Late in Man on a String, double agent Ernest Borgnine has infiltrated the Kremlin on the US’s behalf. He’s led into a school room where Russian spies speak with southern or east coast accents. These students perform flawlessly, and Borgnine learns they’ll soon be sent to the States as spies.
Invasion of the Body Snatchers came out four years prior; Man on a String is effectively the same story. Rather than aliens substituting for Russians, it’s actually Russians.
To note, Man on a String is basic propaganda. Ironically, Borgnine plays a filmmaker sent to Russia and Berlin under the cover of making government films. Given the camera’s lavish attention on high-tech gadgets and a narrator’s boomy voice, Man on a String feels the same. It’s a movie laced with paranoia, dramatic line readings against communism, and scenes staged in the most innocent of places. Yet, all around, spies engage in their espionage plots while ordinary civilians party. Shots near the Kremlin notice how happy citizens are; the narration acts offended that these people cannot figure out what their government’s intentions.
Man on a String finds thematic discomfort
Man on a String finds thematic discomfort
Man on a String’s failure at nuance pulls things down in the opening act. The middle – as Borgnine works his way toward political influence – fares better, but it’s the finale making Man on a String take off. Discovered and stuck in East Berlin, Borgnine seeks an out as authorities give chase. Scenes in isolating, open war ruins provide no cover or rest. That suffocating tension better sells communism’s fear than the previous 80-minutes.
Borgnine’s nationality here – a native Russian – weighs on him. His conscious debates his loyalty. Both sides offer something in his interest, further challenging his position. Therein is a nice arc, even if his decision never appears in doubt. Still, Man on a String finds thematic discomfort. Either side might see him as a traitor, and dialog exchanges only need suggest the penalty.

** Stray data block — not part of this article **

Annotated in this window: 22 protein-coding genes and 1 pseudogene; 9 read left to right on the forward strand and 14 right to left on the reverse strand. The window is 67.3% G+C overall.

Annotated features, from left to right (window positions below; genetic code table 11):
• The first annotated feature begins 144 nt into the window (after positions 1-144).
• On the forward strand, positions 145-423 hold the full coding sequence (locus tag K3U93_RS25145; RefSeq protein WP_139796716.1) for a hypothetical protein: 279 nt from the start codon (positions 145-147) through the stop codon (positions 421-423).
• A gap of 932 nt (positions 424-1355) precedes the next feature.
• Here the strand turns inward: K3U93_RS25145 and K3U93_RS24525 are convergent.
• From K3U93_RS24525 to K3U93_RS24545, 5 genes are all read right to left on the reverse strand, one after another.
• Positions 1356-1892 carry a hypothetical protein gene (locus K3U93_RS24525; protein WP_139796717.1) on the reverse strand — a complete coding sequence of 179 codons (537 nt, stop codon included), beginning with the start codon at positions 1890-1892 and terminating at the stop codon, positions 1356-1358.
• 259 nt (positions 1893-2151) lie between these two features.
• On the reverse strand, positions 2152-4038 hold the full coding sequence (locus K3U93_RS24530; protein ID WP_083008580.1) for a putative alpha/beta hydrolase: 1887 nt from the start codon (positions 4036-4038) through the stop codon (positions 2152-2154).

Traveling between coasts and then through Russian-occupied territories, Man on a String looks lavish. Again, that’s needed to instill mania in those viewers sitting in a theater. Conversations during tourist boat rides and at parties make undercover work appear casual. It happens everywhere, according to this story. When not an infomercial for American intelligence agencies, Man on a String produces capable thrills, the audacity of it all aside.
The final entry in Mill Creek’s Noir Archive Blu-ray series outputs a capable if inconsistent transfer. Man on a String utilizes a tough film stock, hearty in a grain that encoding struggles to resolve. Spikes in certain scenes choke, leading to visible artifacts.
Inserted stock footage looks rundown, suffering from damage. The new footage deals with spotty dirt and the occasional scratch. It’s ready for Blu-ray, if well served by another clean-up pass in the future.
Fair levels of detail add sharpness to scenery. Close-ups capture moments of fidelity. Mostly, resolution reaches a middling grade, enough if not precise. At least least depth reaches firm levels, both in terms of black levels and contrast. Gray scale holds firm, and no banding is noted.
While dialog runs a little thin, nothing sounds out of the ordinary for the time. It’s all cleanly audible anyway.
DTS-HD handles highs and lows in the score equally well. A great bit of music sounds akin to a panicked morse cord signal, bright in the highs yet still contained. Dramatic drums pound smoothly.
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Man on a String
Ernest Borgnine leads an anti-communism propaganda film in Man on a String, coming together for a great climactic chapter.
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